HomeBlog How Do You Know if Your Lead Scoring Is Working?

How Do You Know if Your Lead Scoring Is Working?

October 06, 2014 | By Laura Cross

Too many organizations implement lead scoring because it was included with their marketing automation platform (MAP). Post-purchase, many MAP vendors ask, “With your subscription agreement and initial professional services agreement, do you want lead scoring or nurturing?”

Too many organizations implement lead scoring because it was included with their marketing automation platform (MAP). Post-purchase, many MAP vendors ask, “With your subscription agreement and initial professional services agreement, do you want lead scoring or nurturing?”

Lead ScoringMost organizations do not believe they have enough content for a nurturing program, so lead scoring is an easy choice – especially because organizations naturally want to give highly valuable leads to sales. MAP vendors’ professional services teams also may guide the organization to choose scoring.

The lead scoring conversation often goes wrong at this point. It starts with a scoring template from the vendor, usually based on a one-size-fits-most approach, rather than a discussion between marketing and sales about the definition of a qualified lead. Typically, the scoring model is built without sales’ involvement, and many of the defined attributes are guesses that aren’t based on historical data or deal deconstruction.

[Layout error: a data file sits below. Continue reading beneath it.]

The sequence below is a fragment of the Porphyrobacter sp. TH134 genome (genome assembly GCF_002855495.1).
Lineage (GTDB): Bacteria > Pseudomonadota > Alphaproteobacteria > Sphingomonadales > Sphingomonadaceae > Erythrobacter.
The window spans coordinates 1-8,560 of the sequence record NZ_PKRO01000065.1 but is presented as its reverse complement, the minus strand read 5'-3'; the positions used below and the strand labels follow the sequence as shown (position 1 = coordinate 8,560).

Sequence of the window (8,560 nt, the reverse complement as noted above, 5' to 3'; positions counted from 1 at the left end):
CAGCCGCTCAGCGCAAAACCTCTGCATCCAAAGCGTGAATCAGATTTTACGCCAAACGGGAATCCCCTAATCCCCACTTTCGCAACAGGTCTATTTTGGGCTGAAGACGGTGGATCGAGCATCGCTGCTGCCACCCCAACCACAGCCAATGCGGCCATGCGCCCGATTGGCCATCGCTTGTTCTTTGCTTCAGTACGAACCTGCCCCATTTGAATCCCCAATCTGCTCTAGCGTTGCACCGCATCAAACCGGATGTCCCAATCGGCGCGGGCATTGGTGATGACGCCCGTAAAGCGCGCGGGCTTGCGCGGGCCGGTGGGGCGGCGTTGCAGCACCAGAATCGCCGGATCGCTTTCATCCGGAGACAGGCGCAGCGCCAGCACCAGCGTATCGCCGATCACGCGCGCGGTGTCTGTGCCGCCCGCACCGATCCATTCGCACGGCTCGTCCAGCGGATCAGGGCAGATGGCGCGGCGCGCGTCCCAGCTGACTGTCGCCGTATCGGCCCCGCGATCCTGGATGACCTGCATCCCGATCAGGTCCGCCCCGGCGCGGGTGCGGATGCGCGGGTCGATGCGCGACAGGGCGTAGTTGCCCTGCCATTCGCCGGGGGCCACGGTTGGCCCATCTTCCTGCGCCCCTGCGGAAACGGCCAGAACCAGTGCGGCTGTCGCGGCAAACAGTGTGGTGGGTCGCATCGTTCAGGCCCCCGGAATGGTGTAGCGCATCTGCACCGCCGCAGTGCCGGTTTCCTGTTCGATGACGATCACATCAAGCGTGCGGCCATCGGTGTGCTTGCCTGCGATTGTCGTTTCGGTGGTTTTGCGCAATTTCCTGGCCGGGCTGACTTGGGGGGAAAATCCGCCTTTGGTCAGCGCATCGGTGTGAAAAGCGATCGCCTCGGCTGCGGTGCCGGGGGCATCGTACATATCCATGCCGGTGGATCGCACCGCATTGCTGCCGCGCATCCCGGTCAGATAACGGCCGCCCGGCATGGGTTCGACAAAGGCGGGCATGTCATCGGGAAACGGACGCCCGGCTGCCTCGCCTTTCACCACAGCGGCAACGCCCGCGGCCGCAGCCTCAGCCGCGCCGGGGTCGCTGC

What many organizations do not realize until it’s too late is that once a lead scoring model is implemented and fails, sales’ confidence in marketing’s ability to provide valuable leads plummets.

So, what should an organization do if lead scoring has already been implemented without sales’ involvement – or too early in the lead management process? And how does an organization know if lead scoring is working?

First, understand what lead scoring is and what it is not. Lead scoring is the methodology used to rank prospects against a scale that represents the perceived value each lead represents to the organization. The resulting score is used to determine which leads a receiving function (e.g. sales, partners, teleprospecting) will engage and prioritize. Here’s how to determine if lead scoring is working:

  • Proving success. Lead scoring is successful when leads with higher scores convert into closed/won business more often than low-scoring leads. Success improves alignment between functions based on adherence to a service-level agreement (SLA). Analyzing velocity and conversion-to-revenue rates is critical to measuring scoring effectiveness and ongoing success. If lead scoring is effective, the next steps include optimizing for continued improvement.
  • Disproving success. Typically, organizations can prove lead scoring is not successful if metrics related to lead scoring are trending negatively. If an organization is unable to do a comparative analysis because there was no baseline established, evaluation of success or failure is based only on perception. If lead scoring is ineffective, next steps include identifying points of failure and supporting them with fact-based intelligence, diagnosing their severity and making the necessary changes.

How are you determining whether your lead scoring is successful? Use the comment box to share your experience.

Laura Cross

Laura is a results-oriented marketing professional with more than 15 years of experience in strategic planning, demand creation, marketing operations and public relations. She understands demand creation for b-to-b companies and is passionate about companies with complex business models, especially those that sell to – and through – a channel.

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